I may be a little early with this, but the Ohio State game (which I drove 260 miles each way to attend) put many of us in a similar state of mind. MSU has now matched last season's loss total, with three regular season games remaining. And I think it's safe to say that they're unlikely to run the table from now through the NCAA tournament, meaning that this season represents a drop-off from last, in one of the most important statistics, anyway.
Although many of us probably felt that the pre-season expectations for this team were a bit inflated, they were based on the general idea that a very good but not dominant team (+0.13 efficiency margin) returning 69% of its possession minutes* would expect to improve enough on offense to offset an almost certain fall-off in defense (from the losses of Suton and Walton).
*Returning Possession Minutes is a John Gasaway statistic that tries to qualify returning minutes by adjusting for the role that departed players had in the offense. So a team like MSU (Walton) or Illinois (Frazier and Meachem) that lost players who consumed relatively few possessions on offense would have a higher RPM than raw returning minutes. It could really just as well be called returning offensive minutes.
The College Basketball Prospectus Major Conference Preview 2009-10 (buy your copy here) did an impeccable job, as usual, of quantifying what needed to happen for MSU to meet or exceed last season's performance.
Their defense may well slip now that Walton's gone, but there's enough room for improvement on offense that the net result can be about what it was last year. The key numbers here are 48 and 22. Last year in conference play, perimeter-averse MSU made just 48 percent of their twos and gave the ball away on 22 percent of their possessions. If the Spartans can raise that first number and lower the second (while of course maintaining their Tasmanian devil-level offensive rebounding), they can indeed fulfill the towering expectations being placed upon them.
They included a further analysis of MSU's offense last year.
The Spartans transcended their poor shooting in three ways. In order of importance they were: 1) defense; 2) offensive rebounding; and 3) trips to the line. It's a little scary to ponder what this team might do in 2010 if these three factors stay unchanged but MSU improves in the areas of shooting and taking care of the ball. Even a little.
It's easy enough to see how it played out. Here are conference-only statstics, from Statsheet.com.
As you can see, the Spartans improved in their weakest area, shooting the ball, and even shaved a little off the turnover percentage. But, unfortunately, the other factors didn't hold firm, leaving us with the unexpected conclusion that rebounding (along with getting to the line and sinking free throws) is to blame for leaving the offense almost exactly where it was last year (1.062 PPP vs. 1.063).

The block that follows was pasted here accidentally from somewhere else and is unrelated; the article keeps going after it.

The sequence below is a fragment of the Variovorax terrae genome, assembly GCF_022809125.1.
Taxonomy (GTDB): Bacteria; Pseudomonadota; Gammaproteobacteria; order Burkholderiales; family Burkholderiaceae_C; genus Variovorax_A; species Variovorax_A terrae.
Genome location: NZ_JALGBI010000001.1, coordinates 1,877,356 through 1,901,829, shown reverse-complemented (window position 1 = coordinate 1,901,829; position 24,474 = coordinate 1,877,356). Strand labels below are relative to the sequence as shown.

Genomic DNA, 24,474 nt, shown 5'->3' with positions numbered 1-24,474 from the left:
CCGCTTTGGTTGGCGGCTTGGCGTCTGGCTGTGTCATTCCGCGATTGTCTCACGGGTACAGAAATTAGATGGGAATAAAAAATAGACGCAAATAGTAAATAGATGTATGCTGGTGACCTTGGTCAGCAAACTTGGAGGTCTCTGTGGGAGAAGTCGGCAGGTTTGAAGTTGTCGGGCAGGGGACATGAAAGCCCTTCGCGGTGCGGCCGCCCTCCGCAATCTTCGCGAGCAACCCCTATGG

So, did the defense fall off too? Does Dallas Lauderdale only make dunks? Overall efficiency went from 0.93 to the current 1.00. Here are some basic numbers. (I've included opposition FT%, to show that there's been a little bad luck, too.)
Of course there's no way to say whether this decline is greater than expected. The efficiency number represents a worsening of 7.5%, which would have seemed fairly reasonable to me at the start of the season. (1.0 is where Wisconsin finished last season, believe it or not.) Interestingly enough, a small amount of this can be attributed to bad luck. If opponents in 2009 had shot free throws as well as this year's cold-blooded killers the efficiency would have gone from .930 to .946. It has probably seemed worse than it is since MSU started the conference season with some impressive showings against good offensive teams like Northwestern, Wisconsin and Minnesota. And in general, although overall efficiency is down and they're giving up more good looks (Waltonlessness), fewer opponents are getting to the line to inflict their deadly accuracy.
In general, then, I think you can say that the defensive fall-off has been within the range of expectations, but has not been offset by the hoped-for offensive improvements. Based on what we knew about this team at the beginning of the season, what they lost and what they were likely to gain, I've come to the paradoxical conclusion that we can lay the blame for the failure to meet expectations, to a significant degree, on the offense.